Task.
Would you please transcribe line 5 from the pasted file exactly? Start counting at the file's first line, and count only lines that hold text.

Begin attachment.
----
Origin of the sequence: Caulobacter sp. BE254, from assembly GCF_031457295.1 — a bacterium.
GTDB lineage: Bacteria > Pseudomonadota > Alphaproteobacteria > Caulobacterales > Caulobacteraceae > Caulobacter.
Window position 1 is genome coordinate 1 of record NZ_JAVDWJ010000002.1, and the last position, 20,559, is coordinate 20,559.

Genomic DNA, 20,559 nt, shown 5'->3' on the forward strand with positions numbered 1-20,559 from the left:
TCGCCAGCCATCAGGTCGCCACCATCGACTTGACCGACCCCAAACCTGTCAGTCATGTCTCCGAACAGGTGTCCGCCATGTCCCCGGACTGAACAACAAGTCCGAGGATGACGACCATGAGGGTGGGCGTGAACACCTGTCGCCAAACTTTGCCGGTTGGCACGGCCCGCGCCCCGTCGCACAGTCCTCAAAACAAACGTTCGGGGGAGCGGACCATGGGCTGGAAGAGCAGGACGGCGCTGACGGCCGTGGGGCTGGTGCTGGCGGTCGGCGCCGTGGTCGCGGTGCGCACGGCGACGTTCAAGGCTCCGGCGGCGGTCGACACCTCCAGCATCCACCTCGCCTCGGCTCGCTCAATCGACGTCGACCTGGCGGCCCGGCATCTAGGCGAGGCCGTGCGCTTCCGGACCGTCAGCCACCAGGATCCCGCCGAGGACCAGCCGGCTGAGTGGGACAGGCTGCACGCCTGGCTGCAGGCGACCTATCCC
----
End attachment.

TCGCCAGCCATCAGGTCGCCACCATCGACTTGACCGACCCCAAACCTGTCAGTCATGTCTCCGAACAGGTGTCCGCCATGTCCCCGGACTGAACAACAAGTCCGAGGATGACGACCATGAGGGTGGGCGTGAACACCTGTCGCCAAACTTTGCCGGTTGGCACGGCCCGCGCCCCGTCGCACAGTCCTCAAAACAAACGTTCGGGGGAGCGGACCATGGGCTGGAAGAGCAGGACGGCGCTGACGGCCGTGGGGCTGGTGCTGGCGGTCGGCGCCGTGGTCGCGGTGCGCACGGCGACGTTCAAGGCTCCGGCGGCGGTCGACACCTCCAGCATCCACCTCGCCTCGGCTCGCTCAATCGACGTCGACCTGGCGGCCCGGCATCTAGGCGAGGCCGTGCGCTTCCGGACCGTCAGCCACCAGGATCCCGCCGAGGACCAGCCGGCTGAGTGGGACAGGCTGCACGCCTGGCTGCAGGCGACCTATCCC